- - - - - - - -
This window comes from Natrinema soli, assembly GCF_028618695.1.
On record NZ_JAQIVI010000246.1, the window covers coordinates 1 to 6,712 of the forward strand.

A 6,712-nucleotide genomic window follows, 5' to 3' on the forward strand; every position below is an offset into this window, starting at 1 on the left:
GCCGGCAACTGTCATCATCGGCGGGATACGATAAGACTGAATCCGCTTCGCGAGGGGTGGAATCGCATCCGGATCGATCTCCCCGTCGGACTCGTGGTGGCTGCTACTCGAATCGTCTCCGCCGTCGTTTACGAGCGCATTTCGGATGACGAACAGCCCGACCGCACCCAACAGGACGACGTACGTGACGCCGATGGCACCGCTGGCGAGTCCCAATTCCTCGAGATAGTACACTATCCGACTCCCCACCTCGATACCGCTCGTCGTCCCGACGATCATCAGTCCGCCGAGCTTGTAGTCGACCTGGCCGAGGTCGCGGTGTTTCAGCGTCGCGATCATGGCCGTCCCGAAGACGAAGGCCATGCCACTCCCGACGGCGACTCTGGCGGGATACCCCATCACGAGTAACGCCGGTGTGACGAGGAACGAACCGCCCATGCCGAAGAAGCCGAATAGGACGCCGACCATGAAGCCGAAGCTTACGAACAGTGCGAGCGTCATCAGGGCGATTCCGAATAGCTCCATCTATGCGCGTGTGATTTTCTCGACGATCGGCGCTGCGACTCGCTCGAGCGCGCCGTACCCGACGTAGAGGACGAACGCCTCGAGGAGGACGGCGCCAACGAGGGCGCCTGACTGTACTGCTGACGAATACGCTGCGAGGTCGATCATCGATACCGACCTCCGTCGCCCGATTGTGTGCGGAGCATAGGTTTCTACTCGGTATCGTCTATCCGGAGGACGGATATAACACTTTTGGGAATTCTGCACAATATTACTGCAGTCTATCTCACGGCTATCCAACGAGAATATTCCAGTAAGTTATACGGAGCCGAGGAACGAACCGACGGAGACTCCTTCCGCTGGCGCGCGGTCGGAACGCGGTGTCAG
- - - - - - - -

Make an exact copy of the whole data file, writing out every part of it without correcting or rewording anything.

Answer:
This window comes from Natrinema soli, assembly GCF_028618695.1.
On record NZ_JAQIVI010000246.1, the window covers coordinates 1 to 6,712 of the forward strand.

A 6,712-nucleotide genomic window follows, 5' to 3' on the forward strand; every position below is an offset into this window, starting at 1 on the left:
GCCGGCAACTGTCATCATCGGCGGGATACGATAAGACTGAATCCGCTTCGCGAGGGGTGGAATCGCATCCGGATCGATCTCCCCGTCGGACTCGTGGTGGCTGCTACTCGAATCGTCTCCGCCGTCGTTTACGAGCGCATTTCGGATGACGAACAGCCCGACCGCACCCAACAGGACGACGTACGTGACGCCGATGGCACCGCTGGCGAGTCCCAATTCCTCGAGATAGTACACTATCCGACTCCCCACCTCGATACCGCTCGTCGTCCCGACGATCATCAGTCCGCCGAGCTTGTAGTCGACCTGGCCGAGGTCGCGGTGTTTCAGCGTCGCGATCATGGCCGTCCCGAAGACGAAGGCCATGCCACTCCCGACGGCGACTCTGGCGGGATACCCCATCACGAGTAACGCCGGTGTGACGAGGAACGAACCGCCCATGCCGAAGAAGCCGAATAGGACGCCGACCATGAAGCCGAAGCTTACGAACAGTGCGAGCGTCATCAGGGCGATTCCGAATAGCTCCATCTATGCGCGTGTGATTTTCTCGACGATCGGCGCTGCGACTCGCTCGAGCGCGCCGTACCCGACGTAGAGGACGAACGCCTCGAGGAGGACGGCGCCAACGAGGGCGCCTGACTGTACTGCTGACGAATACGCTGCGAGGTCGATCATCGATACCGACCTCCGTCGCCCGATTGTGTGCGGAGCATAGGTTTCTACTCGGTATCGTCTATCCGGAGGACGGATATAACACTTTTGGGAATTCTGCACAATATTACTGCAGTCTATCTCACGGCTATCCAACGAGAATATTCCAGTAAGTTATACGGAGCCGAGGAACGAACCGACGGAGACTCCTTCCGCTGGCGCGCGGTCGGAACGCGGTGTCAG